CFP: ‘The Traces of the Colorful Souls: Visual & Material Arts in the Chromatic Middle Ages’, 2-4 March 2022, Madrid, deadline: 1 February 2022

Organised by: Medieval Colors Network. Universidad Complutense de Madrid (CAPIRE Research Group), Freie Universität Berlin, Uniwersytet Jagielloński, Università di Bologna, Université Paris 1 Panthéon-Sorbonne and Helsingin Yliopisto.

In recent years, the research of the chromatic reality of the Middle Ages has received increasing attention from specialists in different academic disciplines. Fortunately, the vision of a dark and monochrome Middle Ages – propagated by nineteenth-century historiography – is gradually being banished from the collective imagination thanks to important actions for the transfer of scientific knowledge in the media, informative books, and fiction creations. A large number of medieval artworks that are preserved today in museums, cathedrals, or churches bring us to the present time important data about the technical composition or the material creation processes associated with colors. Likewise, the understanding of the different dimensions of medieval colors has important implications that go beyond the purely material and are connected with the sensory experience of medieval men, true colorful souls whose life experience connects the use of certain colors with emotional and sensory values.

The Conference ‘The Traces of the Colorful Souls: Visual & Material Arts in the Chromatic Middle Ages’ aspires to become a meeting point and a forum for reflection on medieval colors and their importance in the life of the time (Art History, Aesthetics, Technology, Sensory Studies, Philosophy, Restoration, Artistic Technology, Linguistics, Psychology, Optics, etc.) trying to promote a more complete vision of the colorful souls of the Middle Ages. For this reason, a series of thematic lines are proposed around which different conferences and free communication sessions will revolve, all having as their central concept color in the Middle Ages:

  • The artistic and documentary dimension of medieval colors, traceable through documentary sources, treatises, artist’s books, as well as evidence of chromatic uses in the diversity of the arts.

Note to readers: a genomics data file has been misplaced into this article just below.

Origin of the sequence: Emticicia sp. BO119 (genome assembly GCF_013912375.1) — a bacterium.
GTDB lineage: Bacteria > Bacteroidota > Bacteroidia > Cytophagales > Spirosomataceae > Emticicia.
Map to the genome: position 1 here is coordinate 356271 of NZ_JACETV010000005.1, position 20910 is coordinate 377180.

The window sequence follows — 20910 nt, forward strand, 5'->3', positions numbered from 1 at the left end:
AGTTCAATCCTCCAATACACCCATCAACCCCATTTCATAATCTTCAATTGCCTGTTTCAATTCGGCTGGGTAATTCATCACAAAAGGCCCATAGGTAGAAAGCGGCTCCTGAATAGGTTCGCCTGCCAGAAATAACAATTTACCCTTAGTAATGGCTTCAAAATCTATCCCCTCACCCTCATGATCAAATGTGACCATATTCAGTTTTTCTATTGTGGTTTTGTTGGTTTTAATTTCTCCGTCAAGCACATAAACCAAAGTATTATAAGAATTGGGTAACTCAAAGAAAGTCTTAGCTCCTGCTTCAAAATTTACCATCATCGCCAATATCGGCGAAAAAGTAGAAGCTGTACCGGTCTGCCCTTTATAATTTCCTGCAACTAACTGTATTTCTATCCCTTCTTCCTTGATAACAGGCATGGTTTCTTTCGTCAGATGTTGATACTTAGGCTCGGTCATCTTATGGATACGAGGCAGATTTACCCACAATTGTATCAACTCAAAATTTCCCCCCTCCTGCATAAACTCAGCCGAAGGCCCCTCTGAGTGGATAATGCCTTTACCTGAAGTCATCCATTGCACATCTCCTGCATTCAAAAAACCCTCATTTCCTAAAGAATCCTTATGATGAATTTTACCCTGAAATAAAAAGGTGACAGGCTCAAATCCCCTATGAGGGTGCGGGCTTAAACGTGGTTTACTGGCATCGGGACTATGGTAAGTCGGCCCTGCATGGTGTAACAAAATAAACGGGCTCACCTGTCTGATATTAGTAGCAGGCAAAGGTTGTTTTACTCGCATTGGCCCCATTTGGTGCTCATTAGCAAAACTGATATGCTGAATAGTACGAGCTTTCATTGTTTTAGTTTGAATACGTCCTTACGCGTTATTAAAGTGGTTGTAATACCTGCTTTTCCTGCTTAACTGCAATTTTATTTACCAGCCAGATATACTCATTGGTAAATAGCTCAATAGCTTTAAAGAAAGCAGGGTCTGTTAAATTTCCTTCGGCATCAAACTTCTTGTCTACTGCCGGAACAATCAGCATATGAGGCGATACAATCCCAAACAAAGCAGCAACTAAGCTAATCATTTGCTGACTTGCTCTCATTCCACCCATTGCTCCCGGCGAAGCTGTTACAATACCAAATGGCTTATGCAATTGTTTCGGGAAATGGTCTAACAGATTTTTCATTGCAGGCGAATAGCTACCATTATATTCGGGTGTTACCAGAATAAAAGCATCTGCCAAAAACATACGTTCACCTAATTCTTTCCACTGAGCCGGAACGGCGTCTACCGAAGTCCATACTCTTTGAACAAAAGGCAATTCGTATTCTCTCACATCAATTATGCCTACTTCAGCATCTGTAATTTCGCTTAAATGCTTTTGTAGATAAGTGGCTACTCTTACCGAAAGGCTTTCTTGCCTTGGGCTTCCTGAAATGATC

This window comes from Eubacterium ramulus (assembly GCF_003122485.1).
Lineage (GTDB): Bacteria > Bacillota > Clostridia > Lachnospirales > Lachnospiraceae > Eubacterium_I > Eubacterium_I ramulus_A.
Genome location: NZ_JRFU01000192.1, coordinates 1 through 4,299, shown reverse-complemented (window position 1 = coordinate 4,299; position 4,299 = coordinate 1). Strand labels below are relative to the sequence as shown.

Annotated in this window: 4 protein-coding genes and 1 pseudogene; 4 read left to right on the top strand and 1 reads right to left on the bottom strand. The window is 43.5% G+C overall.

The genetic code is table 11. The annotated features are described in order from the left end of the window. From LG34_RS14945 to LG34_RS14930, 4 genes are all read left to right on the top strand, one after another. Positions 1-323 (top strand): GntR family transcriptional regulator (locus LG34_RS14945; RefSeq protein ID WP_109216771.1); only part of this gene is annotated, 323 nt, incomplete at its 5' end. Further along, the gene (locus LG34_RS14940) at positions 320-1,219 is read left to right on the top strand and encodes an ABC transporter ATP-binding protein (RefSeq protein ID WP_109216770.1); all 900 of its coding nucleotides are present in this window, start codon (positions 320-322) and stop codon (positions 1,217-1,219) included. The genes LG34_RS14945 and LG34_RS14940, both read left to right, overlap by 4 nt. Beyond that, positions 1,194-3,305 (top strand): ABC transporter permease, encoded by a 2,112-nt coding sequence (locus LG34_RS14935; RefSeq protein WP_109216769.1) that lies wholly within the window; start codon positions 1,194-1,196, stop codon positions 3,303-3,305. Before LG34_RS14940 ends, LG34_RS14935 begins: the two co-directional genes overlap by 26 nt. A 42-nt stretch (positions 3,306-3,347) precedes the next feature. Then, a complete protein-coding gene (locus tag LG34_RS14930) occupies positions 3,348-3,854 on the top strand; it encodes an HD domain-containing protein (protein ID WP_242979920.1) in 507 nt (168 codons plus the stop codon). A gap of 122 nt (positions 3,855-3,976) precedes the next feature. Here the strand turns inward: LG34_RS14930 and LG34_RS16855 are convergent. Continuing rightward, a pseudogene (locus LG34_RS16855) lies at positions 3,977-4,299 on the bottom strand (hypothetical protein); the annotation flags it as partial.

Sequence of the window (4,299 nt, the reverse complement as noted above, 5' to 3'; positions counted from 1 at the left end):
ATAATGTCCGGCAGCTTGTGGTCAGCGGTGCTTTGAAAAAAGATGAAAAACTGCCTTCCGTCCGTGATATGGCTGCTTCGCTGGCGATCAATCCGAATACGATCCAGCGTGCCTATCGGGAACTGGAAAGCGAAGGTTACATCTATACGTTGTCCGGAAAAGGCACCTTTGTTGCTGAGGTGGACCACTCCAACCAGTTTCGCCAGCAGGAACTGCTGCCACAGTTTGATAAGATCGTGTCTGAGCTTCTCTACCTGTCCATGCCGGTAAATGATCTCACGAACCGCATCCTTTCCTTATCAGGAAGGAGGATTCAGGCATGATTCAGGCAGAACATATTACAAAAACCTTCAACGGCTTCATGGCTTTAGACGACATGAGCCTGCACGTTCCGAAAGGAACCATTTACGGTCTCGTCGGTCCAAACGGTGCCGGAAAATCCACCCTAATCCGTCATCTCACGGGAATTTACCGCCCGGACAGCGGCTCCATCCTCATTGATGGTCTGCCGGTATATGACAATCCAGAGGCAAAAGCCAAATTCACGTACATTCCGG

• The material dimension of medieval colors, evoked through the study of pigments, materials, dyes, and chromatic elements that served to give color to different artifacts and works.
  • The technical dimension of medieval colors, materialized in the plurality of uses in numerous artistic media and supports, such as illuminated manuscripts, polychrome in stone, wood, panel, or canvas, as well as the study of color in the diversity of the sumptuary arts, such as stained glass, enamels, ceramics, mosaics or textiles.
  • The symbolic dimension of medieval colors, reflected in the social and extra-semantic uses and values ​​conferred on the chromaticism of spaces, clothes, and objects for daily or festive use, both in the sacred space and in every day or court environment.

CONTRIBUTIONS
The paper proposals are to be sent by participants to the Organized Committee before February 1st 2022 in English, French, Italian or Spanish, through an online form.

The Conference will take place in Madrid (Spain) and the communicators must be able to manage their own journey to the event.

Published by Dr Julia Faiers

Julia Faiers has recently been awarded her PhD from the University of St Andrews. She wrote her thesis on the art patronage of Louis d’Amboise, bishop of Albi from 1474 to 1503, under the supervision of Professor Kathryn Rudy. Julia gained a First Class Honours degree in art history at the University of St Andrews (1995). She took a year off to learn German in Berlin, and then won a British Academy Award to study for her MA in German Expressionism at The Courtauld under the supervision of Dr Shulamith Behr (1997). Julia spent almost twenty years working as a journalist before returning to academia in 2016.

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